How to choose the right SUP Standup Paddleboard Posted on 28 Jan 17:28 , 0 comments
Top Tips for choosing the right SUP Paddleboard
Chart shows how different shapes suit different uses. (courtesy of Red Paddle Co.)
How to Select a SUP - StandUp PaddleBoard that Fits Your Needs
When I bought my first board I didn't have a clue. Fortunately it was a slow day in the SUP store and the salesperson spent a lot of time with me so I ended up making a great choice.
He asked me about my skill level, where and how I'd be using the board and who else would be using it. Weight is important too, if you're on the high side of 175 lbs. Then he recommended a couple of boards. I bought one, loved it and used it for years.
I didn't realize how lucky I was till much later. Some stores will pitch a particular board at end of season because it didn't sell well this year and they don't want to be stuck with it. Other places may sell a pricier board to a beginner arguing that you'll 'grow into it', when in fact it may slow down the learning process. And of course some recommendations are based purely on profit margin.
Here's How to Pick the Right SUP StandUp Paddleboard for YOU
Are you going to paddle it? Or surf it? That determines what class of board you buy. If you're really into surfing, you'll typically want a smaller, more responsive board - but that also means it's harder to balance on, especially for beginners or in rough water. Shape (thinner rails) and rocker (the amount of banana curve) affect stability and 'surfability'.
How much does the heaviest user weigh? Every board has a weight limit based mostly on volume - length, width and thickness. Get a board that's big enough to be comfortable for your largest SUP buddy. Lighter people don't usually have a problem with a bigger board (small children may be the exception), but putting a heavier person on a small board can be torture.
Skill Level and Water Conditions. On 'Golden Pond' you can ride just about anything. But if you do most of your paddling on Lake Ontario there's usually a foot or two of chop and even three foot waves are pretty normal. In these conditions you may want a 32" width board while you're getting your 'sea-legs' and then go down to a 30" board when you have more experience. Width has more influence on stability than length or thickness. And just the opposite of a surf-style board, get a board with LESS rocker. The flatter design means there's more board in the water. And that also makes it more stable.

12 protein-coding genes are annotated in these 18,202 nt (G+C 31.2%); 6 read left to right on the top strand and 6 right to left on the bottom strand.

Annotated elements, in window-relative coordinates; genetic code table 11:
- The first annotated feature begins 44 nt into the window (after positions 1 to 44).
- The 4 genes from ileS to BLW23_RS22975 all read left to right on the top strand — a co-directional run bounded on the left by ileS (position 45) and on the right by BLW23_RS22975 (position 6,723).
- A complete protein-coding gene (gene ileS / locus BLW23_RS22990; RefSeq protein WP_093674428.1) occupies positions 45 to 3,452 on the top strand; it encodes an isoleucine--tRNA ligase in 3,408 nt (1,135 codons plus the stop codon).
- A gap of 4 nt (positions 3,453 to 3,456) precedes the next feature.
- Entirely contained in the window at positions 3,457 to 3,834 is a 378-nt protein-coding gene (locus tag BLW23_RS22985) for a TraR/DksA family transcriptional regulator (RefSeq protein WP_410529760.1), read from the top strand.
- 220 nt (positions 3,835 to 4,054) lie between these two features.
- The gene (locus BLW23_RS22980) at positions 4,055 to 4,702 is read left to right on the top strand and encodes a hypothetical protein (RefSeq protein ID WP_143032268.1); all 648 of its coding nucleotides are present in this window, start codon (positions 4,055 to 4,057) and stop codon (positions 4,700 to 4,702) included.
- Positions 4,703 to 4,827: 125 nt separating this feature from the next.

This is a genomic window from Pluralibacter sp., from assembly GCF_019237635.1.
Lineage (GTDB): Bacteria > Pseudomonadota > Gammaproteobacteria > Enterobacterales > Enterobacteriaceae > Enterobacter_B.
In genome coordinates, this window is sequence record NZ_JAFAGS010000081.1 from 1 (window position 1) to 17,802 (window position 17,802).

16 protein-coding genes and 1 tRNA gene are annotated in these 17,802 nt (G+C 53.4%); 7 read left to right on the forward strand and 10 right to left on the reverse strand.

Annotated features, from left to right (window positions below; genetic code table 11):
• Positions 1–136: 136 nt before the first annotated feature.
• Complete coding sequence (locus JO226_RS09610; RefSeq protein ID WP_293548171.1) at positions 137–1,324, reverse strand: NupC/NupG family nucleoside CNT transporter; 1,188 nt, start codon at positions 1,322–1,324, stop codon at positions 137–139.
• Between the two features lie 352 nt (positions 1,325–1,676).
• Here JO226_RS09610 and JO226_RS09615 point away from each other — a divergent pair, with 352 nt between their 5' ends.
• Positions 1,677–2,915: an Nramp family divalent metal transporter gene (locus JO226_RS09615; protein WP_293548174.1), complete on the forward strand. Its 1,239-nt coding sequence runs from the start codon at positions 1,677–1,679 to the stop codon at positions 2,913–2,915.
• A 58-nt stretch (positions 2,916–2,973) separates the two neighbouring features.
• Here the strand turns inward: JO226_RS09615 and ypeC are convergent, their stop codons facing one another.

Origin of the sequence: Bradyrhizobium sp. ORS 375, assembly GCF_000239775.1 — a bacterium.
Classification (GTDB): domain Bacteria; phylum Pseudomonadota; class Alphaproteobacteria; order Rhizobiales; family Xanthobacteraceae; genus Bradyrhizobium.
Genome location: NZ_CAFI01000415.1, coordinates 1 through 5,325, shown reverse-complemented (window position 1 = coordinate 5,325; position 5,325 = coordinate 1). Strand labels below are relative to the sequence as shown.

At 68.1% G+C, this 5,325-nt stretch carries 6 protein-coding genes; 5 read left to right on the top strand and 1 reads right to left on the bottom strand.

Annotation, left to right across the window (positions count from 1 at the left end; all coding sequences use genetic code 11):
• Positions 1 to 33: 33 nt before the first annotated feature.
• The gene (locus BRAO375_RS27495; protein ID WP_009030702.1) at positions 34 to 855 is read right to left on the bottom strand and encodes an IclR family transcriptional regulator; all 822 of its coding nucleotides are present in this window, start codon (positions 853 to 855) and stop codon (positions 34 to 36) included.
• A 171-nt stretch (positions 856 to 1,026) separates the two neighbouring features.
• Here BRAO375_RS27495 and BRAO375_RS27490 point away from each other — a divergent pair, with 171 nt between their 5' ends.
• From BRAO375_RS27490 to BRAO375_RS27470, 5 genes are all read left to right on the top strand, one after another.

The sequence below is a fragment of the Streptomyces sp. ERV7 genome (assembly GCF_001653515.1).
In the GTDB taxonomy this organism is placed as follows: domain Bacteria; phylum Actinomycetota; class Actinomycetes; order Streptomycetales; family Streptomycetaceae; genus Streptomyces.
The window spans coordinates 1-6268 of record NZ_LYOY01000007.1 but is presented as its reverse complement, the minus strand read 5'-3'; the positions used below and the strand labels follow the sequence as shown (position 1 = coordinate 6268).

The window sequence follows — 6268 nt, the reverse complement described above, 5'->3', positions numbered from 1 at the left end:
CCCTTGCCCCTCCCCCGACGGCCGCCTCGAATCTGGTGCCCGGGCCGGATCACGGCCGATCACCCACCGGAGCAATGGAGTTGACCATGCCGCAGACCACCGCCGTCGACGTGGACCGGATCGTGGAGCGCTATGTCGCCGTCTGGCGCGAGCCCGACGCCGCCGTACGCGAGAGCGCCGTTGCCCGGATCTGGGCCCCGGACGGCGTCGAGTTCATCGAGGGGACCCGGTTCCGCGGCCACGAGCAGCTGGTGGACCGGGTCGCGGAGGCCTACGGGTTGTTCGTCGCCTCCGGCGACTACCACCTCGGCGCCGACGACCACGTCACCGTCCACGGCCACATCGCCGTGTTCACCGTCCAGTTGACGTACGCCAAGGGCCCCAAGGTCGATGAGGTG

Inflatable vs Rigid SUP Paddleboards
Until recently I preferred the rigid fiberglass/epoxy SUP paddleboards, especially for teaching. That's because until recently you couldn't find an inflatable that didn't flex or bow in the middle. But Red Paddle Co. makes really, really stiff inflatables. They're built differently, inflate to a higher pressure and are extremely durable. In fact they're used in white water (rapids) as well as paddling and surfing. Since Red Paddle Co. only makes inflatable SUPs, they've created what many believe is the best inflatable SUP in the world. And they are the best selling inflatable in the world as well. I've tried them and have become a huge fan. Shop for high-quality Red Paddle Co inflatable SUP Standup Paddleboards.
The big advantage with an inflatable is transportation and storage. But they're also far more durable than fiberglass boards. As far as touring - and even racing, inflatable SUPboards are quickly closing the gap with fiberglass. Traditional rigid fiberglass SUPboards are still more popular with surfers. That's partly because the rigid boards have virtually no flex, and perform better in high speed turns.
Pick the right Paddleboard for YOU
Understand that what makes a board especially good for one thing - say racing, may make it a poor choice for another use, like recreational paddling. Race boards tend to be long and narrow, which makes them faster but also 'tippier'. All-round recreation boards tend to be a bit wider, consequently more stable, so you can paddle with your dog or child, or do yoga as well as paddle around the lake.
Longer narrower boards are built for speed Wider boards offer more stability
but are harder to balance. better for passengers, yoga, etc.
Still not sure which SUP is right for you? Send us an email with your particulars and one of our experts will get back in touch to answer your questions.
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